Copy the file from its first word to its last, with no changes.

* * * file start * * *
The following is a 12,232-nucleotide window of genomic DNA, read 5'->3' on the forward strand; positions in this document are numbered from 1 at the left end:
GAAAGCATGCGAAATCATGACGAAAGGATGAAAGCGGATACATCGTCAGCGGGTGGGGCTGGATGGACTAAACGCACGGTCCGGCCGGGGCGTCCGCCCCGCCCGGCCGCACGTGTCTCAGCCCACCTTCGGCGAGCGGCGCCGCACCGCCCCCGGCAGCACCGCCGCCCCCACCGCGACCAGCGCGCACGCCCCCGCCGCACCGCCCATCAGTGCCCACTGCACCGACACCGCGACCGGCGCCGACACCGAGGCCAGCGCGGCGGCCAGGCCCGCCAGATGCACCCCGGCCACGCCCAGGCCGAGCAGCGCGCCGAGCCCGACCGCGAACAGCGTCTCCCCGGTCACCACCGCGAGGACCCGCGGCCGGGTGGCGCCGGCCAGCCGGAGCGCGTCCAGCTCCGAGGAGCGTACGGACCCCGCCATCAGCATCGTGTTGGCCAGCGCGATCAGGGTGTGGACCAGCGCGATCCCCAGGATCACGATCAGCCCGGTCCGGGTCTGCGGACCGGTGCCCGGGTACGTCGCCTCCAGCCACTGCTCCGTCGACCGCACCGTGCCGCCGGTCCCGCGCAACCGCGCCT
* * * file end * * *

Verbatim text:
The following is a 12,232-nucleotide window of genomic DNA, read 5'->3' on the forward strand; positions in this document are numbered from 1 at the left end:
GAAAGCATGCGAAATCATGACGAAAGGATGAAAGCGGATACATCGTCAGCGGGTGGGGCTGGATGGACTAAACGCACGGTCCGGCCGGGGCGTCCGCCCCGCCCGGCCGCACGTGTCTCAGCCCACCTTCGGCGAGCGGCGCCGCACCGCCCCCGGCAGCACCGCCGCCCCCACCGCGACCAGCGCGCACGCCCCCGCCGCACCGCCCATCAGTGCCCACTGCACCGACACCGCGACCGGCGCCGACACCGAGGCCAGCGCGGCGGCCAGGCCCGCCAGATGCACCCCGGCCACGCCCAGGCCGAGCAGCGCGCCGAGCCCGACCGCGAACAGCGTCTCCCCGGTCACCACCGCGAGGACCCGCGGCCGGGTGGCGCCGGCCAGCCGGAGCGCGTCCAGCTCCGAGGAGCGTACGGACCCCGCCATCAGCATCGTGTTGGCCAGCGCGATCAGGGTGTGGACCAGCGCGATCCCCAGGATCACGATCAGCCCGGTCCGGGTCTGCGGACCGGTGCCCGGGTACGTCGCCTCCAGCCACTGCTCCGTCGACCGCACCGTGCCGCCGGTCCCGCGCAACCGCGCCT